3rd Stage:

  • Most serious stage.
  • Vision changes, including blindness
  • Altered behavior, paralysis, sensory deficits, and dementia.
  • Stroke
  • Death
  • Spread during vaginal, anal, or oral sex and also by touching genitals with open wounds or chancres of someone who has syphilis.
  • The symptoms from the first two stages of syphilis will go away on their own without treatment, but the syphilis will then just move onto the third stage.
  • Blindness, serious mental disorders, heart disease, and also death can occur if syphilis is left untreated.

More info: download PDF

HERPES

Symptoms:

  • Symptoms show up 1-30 days or longer after having sex.
  • Many people have no symptoms.
  • Small, painful blisters on the genitals or mouth.
  • Itching or burning before the blisters appear.
  • Blisters last 1-3 weeks.
  • Blisters go away, but you will still have herpes. Blisters can come back.

How it is transmitted:

  • Spread through vaginal, anal, or oral sex, and sometimes by touching the genitals of someone who has herpes.

If left untreated:

  • Herpes cannot be cured, but medicine can control it and limit the amount of outbreaks.

More info: download PDF

HPV (HUMAN PAPILLOMAVIRUS) OR GENITAL WARTS

Symptoms:

  • Symptoms show up weeks, months, or even years after contact with HPV.
  • Many people have no symptoms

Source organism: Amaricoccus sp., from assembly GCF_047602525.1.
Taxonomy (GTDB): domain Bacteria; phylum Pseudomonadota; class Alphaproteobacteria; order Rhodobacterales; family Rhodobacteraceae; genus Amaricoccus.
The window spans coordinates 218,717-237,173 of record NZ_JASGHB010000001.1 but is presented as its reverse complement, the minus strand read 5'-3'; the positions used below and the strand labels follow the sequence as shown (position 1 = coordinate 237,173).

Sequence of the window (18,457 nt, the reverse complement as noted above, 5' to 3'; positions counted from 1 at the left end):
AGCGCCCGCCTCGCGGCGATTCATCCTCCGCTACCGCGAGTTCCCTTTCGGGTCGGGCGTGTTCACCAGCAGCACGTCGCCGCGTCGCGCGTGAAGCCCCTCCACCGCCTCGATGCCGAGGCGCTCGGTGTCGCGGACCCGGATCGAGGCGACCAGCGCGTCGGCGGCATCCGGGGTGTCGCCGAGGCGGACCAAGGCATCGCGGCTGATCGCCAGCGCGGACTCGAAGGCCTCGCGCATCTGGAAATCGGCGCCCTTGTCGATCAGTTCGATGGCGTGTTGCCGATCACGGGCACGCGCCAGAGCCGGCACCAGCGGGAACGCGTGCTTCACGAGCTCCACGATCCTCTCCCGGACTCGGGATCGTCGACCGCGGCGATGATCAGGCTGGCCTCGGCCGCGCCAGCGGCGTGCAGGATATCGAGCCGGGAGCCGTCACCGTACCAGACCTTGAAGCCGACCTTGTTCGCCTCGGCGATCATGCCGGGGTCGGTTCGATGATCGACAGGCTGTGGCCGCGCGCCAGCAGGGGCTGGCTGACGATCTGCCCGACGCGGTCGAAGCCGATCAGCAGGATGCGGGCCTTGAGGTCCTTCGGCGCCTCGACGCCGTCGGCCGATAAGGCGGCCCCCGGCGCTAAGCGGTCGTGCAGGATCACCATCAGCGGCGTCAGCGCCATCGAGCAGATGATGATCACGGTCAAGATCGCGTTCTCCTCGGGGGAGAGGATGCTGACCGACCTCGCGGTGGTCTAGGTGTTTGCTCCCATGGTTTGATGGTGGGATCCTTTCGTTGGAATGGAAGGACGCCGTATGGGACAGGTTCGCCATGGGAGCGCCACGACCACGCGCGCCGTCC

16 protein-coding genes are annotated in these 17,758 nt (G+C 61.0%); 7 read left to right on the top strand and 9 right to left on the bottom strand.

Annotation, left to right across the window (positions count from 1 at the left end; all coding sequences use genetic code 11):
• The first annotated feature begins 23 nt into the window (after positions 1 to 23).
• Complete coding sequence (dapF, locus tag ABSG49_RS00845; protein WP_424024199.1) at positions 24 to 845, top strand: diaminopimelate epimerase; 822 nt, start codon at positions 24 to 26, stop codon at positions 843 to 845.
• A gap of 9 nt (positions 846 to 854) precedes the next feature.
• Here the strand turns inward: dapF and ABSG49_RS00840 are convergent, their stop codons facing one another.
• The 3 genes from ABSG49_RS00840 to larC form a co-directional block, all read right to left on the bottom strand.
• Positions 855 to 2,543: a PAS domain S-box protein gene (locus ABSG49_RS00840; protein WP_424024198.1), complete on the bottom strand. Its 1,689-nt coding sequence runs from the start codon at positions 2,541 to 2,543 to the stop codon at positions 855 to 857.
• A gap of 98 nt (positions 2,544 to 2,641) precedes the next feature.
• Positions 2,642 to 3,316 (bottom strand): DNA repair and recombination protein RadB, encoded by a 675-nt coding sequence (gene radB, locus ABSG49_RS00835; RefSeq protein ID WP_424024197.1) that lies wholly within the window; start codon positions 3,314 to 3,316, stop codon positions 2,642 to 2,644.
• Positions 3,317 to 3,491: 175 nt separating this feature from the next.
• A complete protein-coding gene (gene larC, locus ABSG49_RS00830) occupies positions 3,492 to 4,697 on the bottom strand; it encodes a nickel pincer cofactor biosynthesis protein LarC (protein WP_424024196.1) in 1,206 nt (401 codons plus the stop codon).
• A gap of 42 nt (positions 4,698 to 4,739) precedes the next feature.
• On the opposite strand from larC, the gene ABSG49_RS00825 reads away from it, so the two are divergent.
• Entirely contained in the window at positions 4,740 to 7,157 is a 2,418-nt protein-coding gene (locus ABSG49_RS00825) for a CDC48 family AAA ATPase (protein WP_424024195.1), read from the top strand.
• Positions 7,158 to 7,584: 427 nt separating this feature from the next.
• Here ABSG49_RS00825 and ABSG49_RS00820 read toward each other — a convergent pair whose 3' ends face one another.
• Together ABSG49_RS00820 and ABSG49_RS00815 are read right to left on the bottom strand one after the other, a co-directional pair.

Some HPV strains cause genital warts:
  • Small, bumpy warts on the genitals or anus.
  • Itching or burning around the genitals.
  • After warts go away, the virus will sometimes stay in the body. The warts can come back.
    Some HPV strains can cause cervical cancer in women:
  • Cell changes on the cervix can only be detected by a Pap test from a health care provider.
  • The vaccine Gardasil protects women from the HPV strains that lead to cervical cancer.

How it is transmitted:

  • Spread through vaginal, anal, or oral sex and sometimes by touching the genital warts of someone who has HPV.

If left untreated:

  • Most HPV goes away on its own in about 2 years.
  • Warts may go away on their own, remain unchanged, or grow and spread.
  • A mother with warts can give them to her baby during childbirth.
  • Some strains of HPV can lead to cervical cancer if not found and treated.

More info: download PDF